Hinduism as it is commonly known can be subdivided into a number of major currents. Of the historical division into six darsanas (philosophies), two schools, Vedanta and Yoga, are currently the most prominent.[14] Classified by primary deity or deities, four major Hinduism modern currents are Vaishnavism (Vishnu), Shaivism (Shiva), Shaktism (Shakti) and Smartism (five deities treated as same).[4][5][15] These deity-centered denominations feature a synthesis of various philosophies such as Samkhya, Yoga and Vedanta, as well as shared spiritual concepts such as moksha, dharma, karma, samsara, ethical precepts such as ahimsa, texts (Upanishads, Puranas, Mahabharata, Agamas), ritual grammar and rites of passage.[10][16]

Six generic types (McDaniel)

McDaniel (2007) distinguishes six generic types of Hinduism, in an attempt to accommodate a variety of views on a rather complex subject:[17]


In Hinduism, a sampradaya (IAST sampradāya)[note 1] is a denomination.[19] These are teaching traditions with autonomous practices and monastic centers, with a guru lineage, with ideas developed and transmitted, redefined and reviewed by each successive generation of followers.[20] A particular guru lineage is called parampara. By receiving diksha (initiation) into the parampara of a living guru, one belongs to its proper sampradaya.

Number of adherents

There are no census data available on demographic history or trends for the traditions within Hinduism.[21]

Thus, the Shaivism and Shaktism traditions are difficult to separate, as many Shaiva Hindus revere the goddess Shakti regularly.[22] The denominations of Hinduism, states Julius J. Lipner, are unlike those found in major religions of the world, because Hindu denominations are fuzzy with individuals revering gods and goddesses polycentrically, with many Shaiva and Vaishnava adherents recognizing Sri (Lakshmi), Parvati, Saraswati and other aspects of the goddess Devi. Similarly, Shakta Hindus revere Shiva and goddesses such as Parvati (such as Durga, Radha, Sita and others) and Saraswati important in Shaiva and Vaishnava traditions.[23]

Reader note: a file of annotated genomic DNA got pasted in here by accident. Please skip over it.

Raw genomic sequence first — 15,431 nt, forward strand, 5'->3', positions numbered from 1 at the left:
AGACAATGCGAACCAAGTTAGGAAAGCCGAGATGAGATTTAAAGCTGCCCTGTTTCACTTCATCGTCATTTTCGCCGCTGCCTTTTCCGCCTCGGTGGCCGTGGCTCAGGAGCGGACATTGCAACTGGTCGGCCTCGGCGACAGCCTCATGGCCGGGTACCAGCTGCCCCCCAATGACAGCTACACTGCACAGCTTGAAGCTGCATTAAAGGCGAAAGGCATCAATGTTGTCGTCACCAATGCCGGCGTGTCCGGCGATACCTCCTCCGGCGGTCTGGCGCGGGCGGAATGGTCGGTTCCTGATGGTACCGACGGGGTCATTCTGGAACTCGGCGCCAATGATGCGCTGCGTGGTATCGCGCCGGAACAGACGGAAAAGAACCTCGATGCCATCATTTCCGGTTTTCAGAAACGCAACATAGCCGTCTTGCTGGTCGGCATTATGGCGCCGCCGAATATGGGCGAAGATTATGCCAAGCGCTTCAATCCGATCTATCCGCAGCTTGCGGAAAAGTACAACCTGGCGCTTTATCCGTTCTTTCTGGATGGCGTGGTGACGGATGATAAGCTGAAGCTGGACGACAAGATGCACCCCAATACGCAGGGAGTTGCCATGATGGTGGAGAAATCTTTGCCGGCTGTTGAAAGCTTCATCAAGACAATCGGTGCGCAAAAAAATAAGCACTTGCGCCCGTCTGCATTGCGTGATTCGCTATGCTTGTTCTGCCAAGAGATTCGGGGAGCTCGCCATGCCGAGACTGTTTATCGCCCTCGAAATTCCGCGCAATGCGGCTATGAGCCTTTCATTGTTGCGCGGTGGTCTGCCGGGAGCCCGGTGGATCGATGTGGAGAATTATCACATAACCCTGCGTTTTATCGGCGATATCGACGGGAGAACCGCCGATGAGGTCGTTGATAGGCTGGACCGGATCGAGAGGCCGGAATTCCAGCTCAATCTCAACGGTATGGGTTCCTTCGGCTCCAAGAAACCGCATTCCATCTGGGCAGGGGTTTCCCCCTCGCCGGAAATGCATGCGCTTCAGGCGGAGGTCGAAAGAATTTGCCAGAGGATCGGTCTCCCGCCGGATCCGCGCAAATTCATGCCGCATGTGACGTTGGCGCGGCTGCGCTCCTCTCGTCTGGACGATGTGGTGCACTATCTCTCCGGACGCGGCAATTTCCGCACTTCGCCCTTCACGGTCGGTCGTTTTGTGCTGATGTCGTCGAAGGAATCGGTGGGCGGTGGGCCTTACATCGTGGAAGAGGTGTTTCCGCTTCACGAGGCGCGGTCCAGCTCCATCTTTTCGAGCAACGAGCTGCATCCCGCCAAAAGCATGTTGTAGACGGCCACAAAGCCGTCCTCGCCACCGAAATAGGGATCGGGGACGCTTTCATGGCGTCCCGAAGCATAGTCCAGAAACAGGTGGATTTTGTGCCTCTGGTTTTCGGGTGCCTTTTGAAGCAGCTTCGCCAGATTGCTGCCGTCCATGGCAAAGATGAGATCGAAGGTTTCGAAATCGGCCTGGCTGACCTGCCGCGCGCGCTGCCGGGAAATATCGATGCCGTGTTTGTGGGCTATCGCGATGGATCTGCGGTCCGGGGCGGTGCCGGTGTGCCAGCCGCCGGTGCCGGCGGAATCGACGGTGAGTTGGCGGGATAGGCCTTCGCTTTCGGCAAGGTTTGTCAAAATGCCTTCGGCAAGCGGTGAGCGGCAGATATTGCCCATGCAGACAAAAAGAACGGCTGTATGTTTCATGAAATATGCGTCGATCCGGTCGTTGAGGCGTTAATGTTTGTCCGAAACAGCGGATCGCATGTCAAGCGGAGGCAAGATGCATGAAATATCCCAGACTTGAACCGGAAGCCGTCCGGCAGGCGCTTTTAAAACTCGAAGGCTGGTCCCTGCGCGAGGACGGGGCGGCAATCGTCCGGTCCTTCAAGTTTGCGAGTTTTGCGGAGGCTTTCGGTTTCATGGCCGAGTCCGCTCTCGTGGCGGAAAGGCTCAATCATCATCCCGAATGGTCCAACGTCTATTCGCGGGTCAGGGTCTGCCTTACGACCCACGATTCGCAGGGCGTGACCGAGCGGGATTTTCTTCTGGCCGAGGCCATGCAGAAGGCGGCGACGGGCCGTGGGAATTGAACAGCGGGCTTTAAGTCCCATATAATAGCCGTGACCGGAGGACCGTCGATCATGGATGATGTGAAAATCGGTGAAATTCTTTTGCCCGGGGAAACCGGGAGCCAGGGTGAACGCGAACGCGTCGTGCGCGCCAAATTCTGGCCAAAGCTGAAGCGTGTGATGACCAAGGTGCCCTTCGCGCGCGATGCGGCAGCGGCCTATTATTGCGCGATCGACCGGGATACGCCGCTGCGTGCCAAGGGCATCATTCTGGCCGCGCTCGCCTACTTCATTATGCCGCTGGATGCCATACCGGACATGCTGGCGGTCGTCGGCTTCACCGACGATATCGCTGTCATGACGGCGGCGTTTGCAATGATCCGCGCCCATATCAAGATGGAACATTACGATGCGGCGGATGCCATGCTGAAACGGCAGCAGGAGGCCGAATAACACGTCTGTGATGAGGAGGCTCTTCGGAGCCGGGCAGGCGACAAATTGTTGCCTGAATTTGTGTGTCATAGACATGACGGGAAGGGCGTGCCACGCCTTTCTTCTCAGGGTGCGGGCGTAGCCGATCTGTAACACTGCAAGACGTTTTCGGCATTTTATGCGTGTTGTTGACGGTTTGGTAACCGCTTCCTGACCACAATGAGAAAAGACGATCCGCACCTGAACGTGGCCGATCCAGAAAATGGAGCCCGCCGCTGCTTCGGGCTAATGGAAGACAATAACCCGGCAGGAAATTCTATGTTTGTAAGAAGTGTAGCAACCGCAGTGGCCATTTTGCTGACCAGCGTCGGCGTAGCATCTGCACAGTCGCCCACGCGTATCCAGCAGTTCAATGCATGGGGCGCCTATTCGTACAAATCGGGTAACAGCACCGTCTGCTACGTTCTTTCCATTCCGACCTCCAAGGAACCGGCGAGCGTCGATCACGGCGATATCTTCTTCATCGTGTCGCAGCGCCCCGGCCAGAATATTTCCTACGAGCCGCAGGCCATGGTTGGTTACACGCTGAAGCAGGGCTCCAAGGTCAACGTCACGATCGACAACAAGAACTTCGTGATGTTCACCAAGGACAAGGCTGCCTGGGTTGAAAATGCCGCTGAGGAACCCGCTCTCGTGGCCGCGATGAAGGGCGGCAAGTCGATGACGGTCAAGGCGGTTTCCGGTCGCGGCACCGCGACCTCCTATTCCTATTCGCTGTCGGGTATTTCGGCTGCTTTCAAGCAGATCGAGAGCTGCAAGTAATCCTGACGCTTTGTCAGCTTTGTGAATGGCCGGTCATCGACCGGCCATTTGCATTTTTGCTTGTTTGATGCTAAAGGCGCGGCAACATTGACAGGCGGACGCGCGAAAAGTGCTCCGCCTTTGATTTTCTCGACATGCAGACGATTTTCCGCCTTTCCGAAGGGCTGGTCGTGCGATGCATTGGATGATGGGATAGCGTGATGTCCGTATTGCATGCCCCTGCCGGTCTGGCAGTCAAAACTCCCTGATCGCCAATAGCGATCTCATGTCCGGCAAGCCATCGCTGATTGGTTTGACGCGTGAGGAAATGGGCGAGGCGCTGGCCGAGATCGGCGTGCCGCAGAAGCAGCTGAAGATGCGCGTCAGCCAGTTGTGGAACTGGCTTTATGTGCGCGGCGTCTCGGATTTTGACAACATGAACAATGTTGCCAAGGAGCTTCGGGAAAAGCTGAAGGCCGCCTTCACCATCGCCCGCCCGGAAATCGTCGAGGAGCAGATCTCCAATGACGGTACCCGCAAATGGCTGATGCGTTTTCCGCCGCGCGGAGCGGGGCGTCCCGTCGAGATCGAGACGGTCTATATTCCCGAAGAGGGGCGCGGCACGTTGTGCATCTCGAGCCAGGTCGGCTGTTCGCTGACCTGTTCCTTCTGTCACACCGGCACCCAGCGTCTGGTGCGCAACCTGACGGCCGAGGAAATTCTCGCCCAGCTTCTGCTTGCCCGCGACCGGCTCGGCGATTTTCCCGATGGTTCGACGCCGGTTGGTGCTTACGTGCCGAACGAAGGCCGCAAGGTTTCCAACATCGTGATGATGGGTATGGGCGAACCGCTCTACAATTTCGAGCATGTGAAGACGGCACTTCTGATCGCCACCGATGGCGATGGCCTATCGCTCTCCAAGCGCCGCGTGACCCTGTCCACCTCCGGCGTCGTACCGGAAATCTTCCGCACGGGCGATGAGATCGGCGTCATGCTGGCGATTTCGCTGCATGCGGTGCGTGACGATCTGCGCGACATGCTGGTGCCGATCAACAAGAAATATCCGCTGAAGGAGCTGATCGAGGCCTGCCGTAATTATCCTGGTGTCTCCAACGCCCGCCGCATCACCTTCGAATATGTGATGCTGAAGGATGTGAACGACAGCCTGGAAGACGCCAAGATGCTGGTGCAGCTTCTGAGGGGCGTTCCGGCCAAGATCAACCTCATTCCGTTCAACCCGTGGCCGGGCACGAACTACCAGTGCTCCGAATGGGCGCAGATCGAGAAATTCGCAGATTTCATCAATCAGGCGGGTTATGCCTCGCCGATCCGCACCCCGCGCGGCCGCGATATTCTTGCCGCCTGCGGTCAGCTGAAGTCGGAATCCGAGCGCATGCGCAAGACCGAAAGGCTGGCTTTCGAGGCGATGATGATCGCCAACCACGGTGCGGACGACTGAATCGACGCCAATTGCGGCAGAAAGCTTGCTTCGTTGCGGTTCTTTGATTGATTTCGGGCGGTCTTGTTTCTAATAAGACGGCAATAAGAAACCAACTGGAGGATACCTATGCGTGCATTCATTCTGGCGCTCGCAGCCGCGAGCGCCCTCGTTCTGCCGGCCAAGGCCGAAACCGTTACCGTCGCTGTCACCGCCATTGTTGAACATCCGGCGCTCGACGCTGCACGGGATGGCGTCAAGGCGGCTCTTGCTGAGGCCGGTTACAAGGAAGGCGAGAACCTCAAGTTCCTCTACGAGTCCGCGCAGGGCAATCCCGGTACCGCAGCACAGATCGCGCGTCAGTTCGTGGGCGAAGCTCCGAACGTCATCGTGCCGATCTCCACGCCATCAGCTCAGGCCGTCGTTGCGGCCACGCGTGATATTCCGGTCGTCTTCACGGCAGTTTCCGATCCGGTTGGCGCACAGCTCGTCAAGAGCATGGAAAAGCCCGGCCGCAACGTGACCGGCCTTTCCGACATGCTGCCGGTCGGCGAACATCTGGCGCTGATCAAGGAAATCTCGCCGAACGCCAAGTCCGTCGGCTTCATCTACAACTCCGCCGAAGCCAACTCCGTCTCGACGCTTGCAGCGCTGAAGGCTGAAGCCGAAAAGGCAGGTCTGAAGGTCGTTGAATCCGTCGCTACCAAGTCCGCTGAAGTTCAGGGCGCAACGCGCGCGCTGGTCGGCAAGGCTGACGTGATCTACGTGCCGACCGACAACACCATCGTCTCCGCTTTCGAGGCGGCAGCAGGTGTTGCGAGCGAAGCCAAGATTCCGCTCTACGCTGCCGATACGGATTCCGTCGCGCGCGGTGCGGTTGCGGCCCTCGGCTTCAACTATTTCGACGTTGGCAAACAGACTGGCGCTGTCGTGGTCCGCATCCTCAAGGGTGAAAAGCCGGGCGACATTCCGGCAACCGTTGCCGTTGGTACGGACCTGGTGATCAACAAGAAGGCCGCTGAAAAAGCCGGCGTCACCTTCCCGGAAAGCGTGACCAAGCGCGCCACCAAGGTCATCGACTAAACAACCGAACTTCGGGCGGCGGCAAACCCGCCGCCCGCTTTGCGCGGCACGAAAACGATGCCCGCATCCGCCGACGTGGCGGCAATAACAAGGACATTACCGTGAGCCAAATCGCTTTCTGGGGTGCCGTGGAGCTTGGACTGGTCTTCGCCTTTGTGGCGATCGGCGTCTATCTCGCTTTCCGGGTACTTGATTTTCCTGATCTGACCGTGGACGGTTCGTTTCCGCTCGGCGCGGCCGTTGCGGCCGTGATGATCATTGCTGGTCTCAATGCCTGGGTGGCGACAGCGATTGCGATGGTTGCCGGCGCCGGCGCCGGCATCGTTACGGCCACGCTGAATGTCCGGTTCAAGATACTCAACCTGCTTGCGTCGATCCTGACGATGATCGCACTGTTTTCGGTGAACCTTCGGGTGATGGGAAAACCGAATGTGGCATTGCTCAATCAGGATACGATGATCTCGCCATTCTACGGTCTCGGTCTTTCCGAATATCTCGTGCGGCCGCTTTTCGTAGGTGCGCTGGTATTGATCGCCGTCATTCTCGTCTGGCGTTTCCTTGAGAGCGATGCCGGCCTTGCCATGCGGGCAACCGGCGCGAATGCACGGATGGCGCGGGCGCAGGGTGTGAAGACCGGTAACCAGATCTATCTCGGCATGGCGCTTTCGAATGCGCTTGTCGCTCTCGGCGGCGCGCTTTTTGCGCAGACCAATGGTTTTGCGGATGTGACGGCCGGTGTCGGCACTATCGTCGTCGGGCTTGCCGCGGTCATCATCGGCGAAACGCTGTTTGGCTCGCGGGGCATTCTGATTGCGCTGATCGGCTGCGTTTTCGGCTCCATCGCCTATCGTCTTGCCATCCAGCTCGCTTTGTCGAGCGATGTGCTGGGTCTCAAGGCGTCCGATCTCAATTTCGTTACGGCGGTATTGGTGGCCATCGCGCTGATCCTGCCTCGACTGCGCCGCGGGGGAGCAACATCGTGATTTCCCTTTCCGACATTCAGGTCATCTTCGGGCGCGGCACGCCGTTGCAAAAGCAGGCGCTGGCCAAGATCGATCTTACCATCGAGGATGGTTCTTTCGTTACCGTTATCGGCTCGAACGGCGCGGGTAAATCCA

Estimates vary on the relative number of adherents in the different traditions of Hinduism. According to a 2010 estimate by Johnson and Grim, the Vaishnavism tradition is the largest group with about 641 million or 67.6% of Hindus, followed by Shaivism with 252 million or 26.6%, Shaktism with 30 million or 3.2% and other traditions including Neo-Hinduism and Reform Hinduism with 25 million or 2.6%.[24] In contrast, according to Jones and Ryan, Shaivism is the largest tradition of Hinduism.[25]

Demographics of major traditions within Hinduism (World Religion Database, as of 2010)[26]
Tradition Followers % of the Hindu population % of the world population Follower dynamics World dynamics
Vaishnavism 640,806,845 67.6 9.3 Increase Growing Increase Growing
Shaivism 252,200,000 26.6 3.7 Increase Growing Increase Growing
Shaktism 30,000,000 3.2 0.4 Steady Stable Decrease Declining